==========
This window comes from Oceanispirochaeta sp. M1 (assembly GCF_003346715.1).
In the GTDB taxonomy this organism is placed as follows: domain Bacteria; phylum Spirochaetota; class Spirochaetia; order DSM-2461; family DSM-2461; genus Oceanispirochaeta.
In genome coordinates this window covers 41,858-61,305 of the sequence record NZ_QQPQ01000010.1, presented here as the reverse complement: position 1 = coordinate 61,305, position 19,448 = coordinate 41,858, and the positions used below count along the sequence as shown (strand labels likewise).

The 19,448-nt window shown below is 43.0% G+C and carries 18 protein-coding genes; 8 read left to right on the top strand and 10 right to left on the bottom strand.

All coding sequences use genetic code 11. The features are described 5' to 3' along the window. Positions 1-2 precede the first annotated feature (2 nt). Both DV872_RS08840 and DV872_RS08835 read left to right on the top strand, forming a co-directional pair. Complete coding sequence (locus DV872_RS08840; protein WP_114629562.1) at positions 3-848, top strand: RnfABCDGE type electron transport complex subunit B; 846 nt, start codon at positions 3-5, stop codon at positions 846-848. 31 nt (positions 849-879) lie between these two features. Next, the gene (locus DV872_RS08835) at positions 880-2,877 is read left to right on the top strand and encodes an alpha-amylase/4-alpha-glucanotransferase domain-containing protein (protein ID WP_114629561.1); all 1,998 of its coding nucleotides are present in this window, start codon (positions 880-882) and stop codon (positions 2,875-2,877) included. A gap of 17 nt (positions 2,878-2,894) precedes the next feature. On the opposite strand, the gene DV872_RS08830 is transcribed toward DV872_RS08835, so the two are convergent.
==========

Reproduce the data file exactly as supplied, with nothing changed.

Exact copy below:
This window comes from Oceanispirochaeta sp. M1 (assembly GCF_003346715.1).
In the GTDB taxonomy this organism is placed as follows: domain Bacteria; phylum Spirochaetota; class Spirochaetia; order DSM-2461; family DSM-2461; genus Oceanispirochaeta.
In genome coordinates this window covers 41,858-61,305 of the sequence record NZ_QQPQ01000010.1, presented here as the reverse complement: position 1 = coordinate 61,305, position 19,448 = coordinate 41,858, and the positions used below count along the sequence as shown (strand labels likewise).

The 19,448-nt window shown below is 43.0% G+C and carries 18 protein-coding genes; 8 read left to right on the top strand and 10 right to left on the bottom strand.

All coding sequences use genetic code 11. The features are described 5' to 3' along the window. Positions 1-2 precede the first annotated feature (2 nt). Both DV872_RS08840 and DV872_RS08835 read left to right on the top strand, forming a co-directional pair. Complete coding sequence (locus DV872_RS08840; protein WP_114629562.1) at positions 3-848, top strand: RnfABCDGE type electron transport complex subunit B; 846 nt, start codon at positions 3-5, stop codon at positions 846-848. 31 nt (positions 849-879) lie between these two features. Next, the gene (locus DV872_RS08835) at positions 880-2,877 is read left to right on the top strand and encodes an alpha-amylase/4-alpha-glucanotransferase domain-containing protein (protein ID WP_114629561.1); all 1,998 of its coding nucleotides are present in this window, start codon (positions 880-882) and stop codon (positions 2,875-2,877) included. A gap of 17 nt (positions 2,878-2,894) precedes the next feature. On the opposite strand, the gene DV872_RS08830 is transcribed toward DV872_RS08835, so the two are convergent.